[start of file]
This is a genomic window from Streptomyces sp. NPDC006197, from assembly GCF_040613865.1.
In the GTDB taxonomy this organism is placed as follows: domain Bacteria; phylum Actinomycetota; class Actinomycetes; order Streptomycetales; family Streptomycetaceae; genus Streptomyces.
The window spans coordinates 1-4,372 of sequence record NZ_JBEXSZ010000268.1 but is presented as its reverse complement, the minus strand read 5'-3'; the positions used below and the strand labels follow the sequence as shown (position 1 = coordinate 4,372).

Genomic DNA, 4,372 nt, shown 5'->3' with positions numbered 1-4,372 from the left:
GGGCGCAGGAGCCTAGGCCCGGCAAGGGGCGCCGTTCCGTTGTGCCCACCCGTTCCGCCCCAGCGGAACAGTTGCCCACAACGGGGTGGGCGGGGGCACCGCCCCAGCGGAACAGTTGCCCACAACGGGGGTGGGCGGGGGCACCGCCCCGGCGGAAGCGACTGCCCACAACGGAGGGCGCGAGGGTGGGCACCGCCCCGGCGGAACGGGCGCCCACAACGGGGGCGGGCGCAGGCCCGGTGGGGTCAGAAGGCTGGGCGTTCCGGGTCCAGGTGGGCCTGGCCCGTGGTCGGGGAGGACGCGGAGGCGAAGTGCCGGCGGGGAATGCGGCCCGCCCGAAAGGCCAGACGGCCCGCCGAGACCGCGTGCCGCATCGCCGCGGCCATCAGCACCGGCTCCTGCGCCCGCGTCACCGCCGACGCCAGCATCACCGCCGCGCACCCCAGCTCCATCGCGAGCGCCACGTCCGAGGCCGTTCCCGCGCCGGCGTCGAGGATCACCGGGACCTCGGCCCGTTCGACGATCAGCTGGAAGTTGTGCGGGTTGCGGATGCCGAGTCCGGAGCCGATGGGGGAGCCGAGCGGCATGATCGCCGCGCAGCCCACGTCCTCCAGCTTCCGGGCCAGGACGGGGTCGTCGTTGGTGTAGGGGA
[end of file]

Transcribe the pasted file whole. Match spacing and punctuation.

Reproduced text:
This is a genomic window from Streptomyces sp. NPDC006197, from assembly GCF_040613865.1.
In the GTDB taxonomy this organism is placed as follows: domain Bacteria; phylum Actinomycetota; class Actinomycetes; order Streptomycetales; family Streptomycetaceae; genus Streptomyces.
The window spans coordinates 1-4,372 of sequence record NZ_JBEXSZ010000268.1 but is presented as its reverse complement, the minus strand read 5'-3'; the positions used below and the strand labels follow the sequence as shown (position 1 = coordinate 4,372).

Genomic DNA, 4,372 nt, shown 5'->3' with positions numbered 1-4,372 from the left:
GGGCGCAGGAGCCTAGGCCCGGCAAGGGGCGCCGTTCCGTTGTGCCCACCCGTTCCGCCCCAGCGGAACAGTTGCCCACAACGGGGTGGGCGGGGGCACCGCCCCAGCGGAACAGTTGCCCACAACGGGGGTGGGCGGGGGCACCGCCCCGGCGGAAGCGACTGCCCACAACGGAGGGCGCGAGGGTGGGCACCGCCCCGGCGGAACGGGCGCCCACAACGGGGGCGGGCGCAGGCCCGGTGGGGTCAGAAGGCTGGGCGTTCCGGGTCCAGGTGGGCCTGGCCCGTGGTCGGGGAGGACGCGGAGGCGAAGTGCCGGCGGGGAATGCGGCCCGCCCGAAAGGCCAGACGGCCCGCCGAGACCGCGTGCCGCATCGCCGCGGCCATCAGCACCGGCTCCTGCGCCCGCGTCACCGCCGACGCCAGCATCACCGCCGCGCACCCCAGCTCCATCGCGAGCGCCACGTCCGAGGCCGTTCCCGCGCCGGCGTCGAGGATCACCGGGACCTCGGCCCGTTCGACGATCAGCTGGAAGTTGTGCGGGTTGCGGATGCCGAGTCCGGAGCCGATGGGGGAGCCGAGCGGCATGATCGCCGCGCAGCCCACGTCCTCCAGCTTCCGGGCCAGGACGGGGTCGTCGTTGGTGTAGGGGA